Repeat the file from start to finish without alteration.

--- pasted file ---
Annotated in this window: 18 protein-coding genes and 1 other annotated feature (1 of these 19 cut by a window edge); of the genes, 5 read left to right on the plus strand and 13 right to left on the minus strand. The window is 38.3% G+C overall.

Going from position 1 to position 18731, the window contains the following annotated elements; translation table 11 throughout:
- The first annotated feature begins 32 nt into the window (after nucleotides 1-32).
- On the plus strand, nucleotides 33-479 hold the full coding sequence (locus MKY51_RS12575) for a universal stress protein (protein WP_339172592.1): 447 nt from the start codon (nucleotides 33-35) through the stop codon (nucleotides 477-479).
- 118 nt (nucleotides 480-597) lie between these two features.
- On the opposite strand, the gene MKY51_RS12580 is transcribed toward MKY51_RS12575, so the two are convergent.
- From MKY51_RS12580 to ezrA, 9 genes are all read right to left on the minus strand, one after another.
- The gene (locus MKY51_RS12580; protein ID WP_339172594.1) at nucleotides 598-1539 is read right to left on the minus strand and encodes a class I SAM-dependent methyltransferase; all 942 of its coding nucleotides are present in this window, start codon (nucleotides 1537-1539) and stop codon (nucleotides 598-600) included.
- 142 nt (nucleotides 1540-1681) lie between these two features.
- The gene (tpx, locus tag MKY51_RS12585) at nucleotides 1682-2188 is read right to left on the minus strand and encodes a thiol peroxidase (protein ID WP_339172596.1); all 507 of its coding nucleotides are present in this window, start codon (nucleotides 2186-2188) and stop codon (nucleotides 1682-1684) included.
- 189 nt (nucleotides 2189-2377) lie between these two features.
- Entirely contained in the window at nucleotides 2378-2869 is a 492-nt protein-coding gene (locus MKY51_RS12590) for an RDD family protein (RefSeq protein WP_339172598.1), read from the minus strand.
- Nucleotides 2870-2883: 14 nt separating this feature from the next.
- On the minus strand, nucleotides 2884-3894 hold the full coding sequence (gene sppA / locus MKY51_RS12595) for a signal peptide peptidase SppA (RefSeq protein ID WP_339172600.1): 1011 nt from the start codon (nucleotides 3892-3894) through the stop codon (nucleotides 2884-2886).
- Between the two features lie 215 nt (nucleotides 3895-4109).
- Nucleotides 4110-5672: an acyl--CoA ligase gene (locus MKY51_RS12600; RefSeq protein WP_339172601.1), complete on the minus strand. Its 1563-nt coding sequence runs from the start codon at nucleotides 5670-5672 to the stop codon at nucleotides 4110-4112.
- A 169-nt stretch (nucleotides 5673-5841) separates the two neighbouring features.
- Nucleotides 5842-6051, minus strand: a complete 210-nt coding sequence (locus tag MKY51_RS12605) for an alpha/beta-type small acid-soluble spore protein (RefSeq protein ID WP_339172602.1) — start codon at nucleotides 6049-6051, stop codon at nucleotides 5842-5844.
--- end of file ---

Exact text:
Annotated in this window: 18 protein-coding genes and 1 other annotated feature (1 of these 19 cut by a window edge); of the genes, 5 read left to right on the plus strand and 13 right to left on the minus strand. The window is 38.3% G+C overall.

Going from position 1 to position 18731, the window contains the following annotated elements; translation table 11 throughout:
- The first annotated feature begins 32 nt into the window (after nucleotides 1-32).
- On the plus strand, nucleotides 33-479 hold the full coding sequence (locus MKY51_RS12575) for a universal stress protein (protein WP_339172592.1): 447 nt from the start codon (nucleotides 33-35) through the stop codon (nucleotides 477-479).
- 118 nt (nucleotides 480-597) lie between these two features.
- On the opposite strand, the gene MKY51_RS12580 is transcribed toward MKY51_RS12575, so the two are convergent.
- From MKY51_RS12580 to ezrA, 9 genes are all read right to left on the minus strand, one after another.
- The gene (locus MKY51_RS12580; protein ID WP_339172594.1) at nucleotides 598-1539 is read right to left on the minus strand and encodes a class I SAM-dependent methyltransferase; all 942 of its coding nucleotides are present in this window, start codon (nucleotides 1537-1539) and stop codon (nucleotides 598-600) included.
- 142 nt (nucleotides 1540-1681) lie between these two features.
- The gene (tpx, locus tag MKY51_RS12585) at nucleotides 1682-2188 is read right to left on the minus strand and encodes a thiol peroxidase (protein ID WP_339172596.1); all 507 of its coding nucleotides are present in this window, start codon (nucleotides 2186-2188) and stop codon (nucleotides 1682-1684) included.
- 189 nt (nucleotides 2189-2377) lie between these two features.
- Entirely contained in the window at nucleotides 2378-2869 is a 492-nt protein-coding gene (locus MKY51_RS12590) for an RDD family protein (RefSeq protein WP_339172598.1), read from the minus strand.
- Nucleotides 2870-2883: 14 nt separating this feature from the next.
- On the minus strand, nucleotides 2884-3894 hold the full coding sequence (gene sppA / locus MKY51_RS12595) for a signal peptide peptidase SppA (RefSeq protein ID WP_339172600.1): 1011 nt from the start codon (nucleotides 3892-3894) through the stop codon (nucleotides 2884-2886).
- Between the two features lie 215 nt (nucleotides 3895-4109).
- Nucleotides 4110-5672: an acyl--CoA ligase gene (locus MKY51_RS12600; RefSeq protein WP_339172601.1), complete on the minus strand. Its 1563-nt coding sequence runs from the start codon at nucleotides 5670-5672 to the stop codon at nucleotides 4110-4112.
- A 169-nt stretch (nucleotides 5673-5841) separates the two neighbouring features.
- Nucleotides 5842-6051, minus strand: a complete 210-nt coding sequence (locus tag MKY51_RS12605) for an alpha/beta-type small acid-soluble spore protein (RefSeq protein ID WP_339172602.1) — start codon at nucleotides 6049-6051, stop codon at nucleotides 5842-5844.